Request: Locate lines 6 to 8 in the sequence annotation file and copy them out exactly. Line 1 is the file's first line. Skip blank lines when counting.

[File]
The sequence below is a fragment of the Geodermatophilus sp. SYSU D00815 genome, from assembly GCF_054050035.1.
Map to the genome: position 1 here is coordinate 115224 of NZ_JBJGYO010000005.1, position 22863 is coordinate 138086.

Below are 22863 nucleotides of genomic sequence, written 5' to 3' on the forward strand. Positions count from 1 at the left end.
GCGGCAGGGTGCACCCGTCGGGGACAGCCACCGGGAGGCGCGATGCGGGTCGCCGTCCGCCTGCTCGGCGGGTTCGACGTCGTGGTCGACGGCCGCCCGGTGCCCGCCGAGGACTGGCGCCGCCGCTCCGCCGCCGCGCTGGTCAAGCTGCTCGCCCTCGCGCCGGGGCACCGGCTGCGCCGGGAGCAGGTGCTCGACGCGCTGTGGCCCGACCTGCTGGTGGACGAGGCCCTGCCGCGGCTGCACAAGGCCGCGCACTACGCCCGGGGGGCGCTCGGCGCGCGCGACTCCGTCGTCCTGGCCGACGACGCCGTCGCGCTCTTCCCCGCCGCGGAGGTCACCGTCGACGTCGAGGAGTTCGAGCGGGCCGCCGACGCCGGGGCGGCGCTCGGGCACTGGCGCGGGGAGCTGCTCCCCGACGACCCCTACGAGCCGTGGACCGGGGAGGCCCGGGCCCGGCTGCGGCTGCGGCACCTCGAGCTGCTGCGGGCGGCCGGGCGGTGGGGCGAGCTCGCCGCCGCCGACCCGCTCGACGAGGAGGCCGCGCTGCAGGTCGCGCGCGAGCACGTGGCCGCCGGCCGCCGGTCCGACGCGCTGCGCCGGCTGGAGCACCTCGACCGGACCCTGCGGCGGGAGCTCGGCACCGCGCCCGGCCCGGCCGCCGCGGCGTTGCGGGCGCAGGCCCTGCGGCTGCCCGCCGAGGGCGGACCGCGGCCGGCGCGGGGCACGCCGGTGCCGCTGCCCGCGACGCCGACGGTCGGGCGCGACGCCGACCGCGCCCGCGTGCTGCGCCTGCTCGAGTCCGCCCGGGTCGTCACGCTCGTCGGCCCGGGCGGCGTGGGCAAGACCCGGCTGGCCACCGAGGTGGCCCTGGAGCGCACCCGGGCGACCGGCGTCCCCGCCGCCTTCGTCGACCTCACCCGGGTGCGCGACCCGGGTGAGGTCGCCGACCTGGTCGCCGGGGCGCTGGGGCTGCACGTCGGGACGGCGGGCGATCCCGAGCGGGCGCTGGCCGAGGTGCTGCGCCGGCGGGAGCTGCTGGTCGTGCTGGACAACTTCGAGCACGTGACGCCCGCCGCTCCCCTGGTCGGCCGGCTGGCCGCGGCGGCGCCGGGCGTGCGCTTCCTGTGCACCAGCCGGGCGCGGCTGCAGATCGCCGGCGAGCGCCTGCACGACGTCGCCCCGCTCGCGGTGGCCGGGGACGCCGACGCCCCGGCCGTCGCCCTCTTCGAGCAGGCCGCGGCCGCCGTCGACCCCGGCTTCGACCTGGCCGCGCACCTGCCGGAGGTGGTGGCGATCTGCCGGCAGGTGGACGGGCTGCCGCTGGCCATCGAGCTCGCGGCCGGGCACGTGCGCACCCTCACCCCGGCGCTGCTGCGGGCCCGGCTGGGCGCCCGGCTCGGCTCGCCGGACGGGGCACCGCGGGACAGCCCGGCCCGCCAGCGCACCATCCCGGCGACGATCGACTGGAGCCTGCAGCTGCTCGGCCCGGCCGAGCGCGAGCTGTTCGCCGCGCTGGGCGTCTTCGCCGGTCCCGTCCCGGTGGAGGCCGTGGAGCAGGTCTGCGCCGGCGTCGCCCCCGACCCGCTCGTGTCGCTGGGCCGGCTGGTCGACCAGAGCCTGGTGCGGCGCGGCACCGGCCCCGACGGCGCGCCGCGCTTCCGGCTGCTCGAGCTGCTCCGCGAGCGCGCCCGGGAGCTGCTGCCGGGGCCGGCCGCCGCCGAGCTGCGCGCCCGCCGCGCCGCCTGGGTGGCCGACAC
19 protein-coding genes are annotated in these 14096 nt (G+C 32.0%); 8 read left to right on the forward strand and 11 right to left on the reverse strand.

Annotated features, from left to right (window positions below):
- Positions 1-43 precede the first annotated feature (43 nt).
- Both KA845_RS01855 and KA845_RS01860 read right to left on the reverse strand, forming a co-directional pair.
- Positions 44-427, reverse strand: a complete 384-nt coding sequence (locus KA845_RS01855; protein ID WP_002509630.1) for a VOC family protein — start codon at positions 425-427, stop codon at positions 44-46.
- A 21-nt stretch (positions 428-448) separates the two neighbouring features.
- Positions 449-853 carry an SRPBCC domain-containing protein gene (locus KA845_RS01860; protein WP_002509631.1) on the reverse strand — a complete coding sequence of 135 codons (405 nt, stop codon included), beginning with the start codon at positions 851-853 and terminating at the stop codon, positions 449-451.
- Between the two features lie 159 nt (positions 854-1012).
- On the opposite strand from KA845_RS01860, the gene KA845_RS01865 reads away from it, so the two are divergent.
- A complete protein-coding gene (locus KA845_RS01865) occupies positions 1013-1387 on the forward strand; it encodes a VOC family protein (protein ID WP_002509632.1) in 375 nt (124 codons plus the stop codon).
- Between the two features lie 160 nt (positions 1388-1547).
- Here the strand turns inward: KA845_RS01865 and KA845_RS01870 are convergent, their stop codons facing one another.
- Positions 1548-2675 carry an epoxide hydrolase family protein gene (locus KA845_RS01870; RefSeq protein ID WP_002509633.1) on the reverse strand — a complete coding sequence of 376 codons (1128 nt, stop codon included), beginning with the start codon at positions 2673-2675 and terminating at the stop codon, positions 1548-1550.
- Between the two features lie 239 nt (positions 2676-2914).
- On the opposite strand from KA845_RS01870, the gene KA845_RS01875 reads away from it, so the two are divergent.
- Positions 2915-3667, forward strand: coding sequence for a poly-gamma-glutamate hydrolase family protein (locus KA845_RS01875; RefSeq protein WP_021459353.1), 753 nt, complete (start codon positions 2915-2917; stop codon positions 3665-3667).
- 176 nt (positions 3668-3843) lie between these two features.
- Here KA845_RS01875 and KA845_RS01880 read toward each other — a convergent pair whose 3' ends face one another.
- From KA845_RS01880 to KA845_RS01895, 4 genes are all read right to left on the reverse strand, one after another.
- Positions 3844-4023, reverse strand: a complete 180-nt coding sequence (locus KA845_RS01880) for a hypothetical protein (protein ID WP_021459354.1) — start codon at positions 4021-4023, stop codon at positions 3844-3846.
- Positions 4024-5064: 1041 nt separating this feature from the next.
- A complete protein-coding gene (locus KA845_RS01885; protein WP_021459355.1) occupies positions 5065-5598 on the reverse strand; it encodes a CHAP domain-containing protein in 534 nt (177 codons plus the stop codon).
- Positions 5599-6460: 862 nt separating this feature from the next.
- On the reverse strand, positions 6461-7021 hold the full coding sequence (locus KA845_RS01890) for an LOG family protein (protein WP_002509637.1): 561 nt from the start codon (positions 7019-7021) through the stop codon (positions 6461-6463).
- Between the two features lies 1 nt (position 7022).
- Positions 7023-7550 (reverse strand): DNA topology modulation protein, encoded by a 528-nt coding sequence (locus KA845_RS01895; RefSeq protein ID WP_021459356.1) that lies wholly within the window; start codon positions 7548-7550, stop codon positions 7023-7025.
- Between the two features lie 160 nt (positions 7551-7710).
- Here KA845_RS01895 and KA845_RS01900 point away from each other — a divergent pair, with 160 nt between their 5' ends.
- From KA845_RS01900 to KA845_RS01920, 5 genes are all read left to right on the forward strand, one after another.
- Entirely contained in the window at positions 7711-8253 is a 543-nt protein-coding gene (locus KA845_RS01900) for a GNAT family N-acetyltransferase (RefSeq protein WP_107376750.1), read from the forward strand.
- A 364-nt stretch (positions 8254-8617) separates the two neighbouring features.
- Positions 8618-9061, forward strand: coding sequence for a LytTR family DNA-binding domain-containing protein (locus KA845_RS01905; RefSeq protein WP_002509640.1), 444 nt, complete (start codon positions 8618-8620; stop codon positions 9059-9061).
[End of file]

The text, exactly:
Annotated features, from left to right (window positions below):
- Positions 1-43 precede the first annotated feature (43 nt).
- Both KA845_RS01855 and KA845_RS01860 read right to left on the reverse strand, forming a co-directional pair.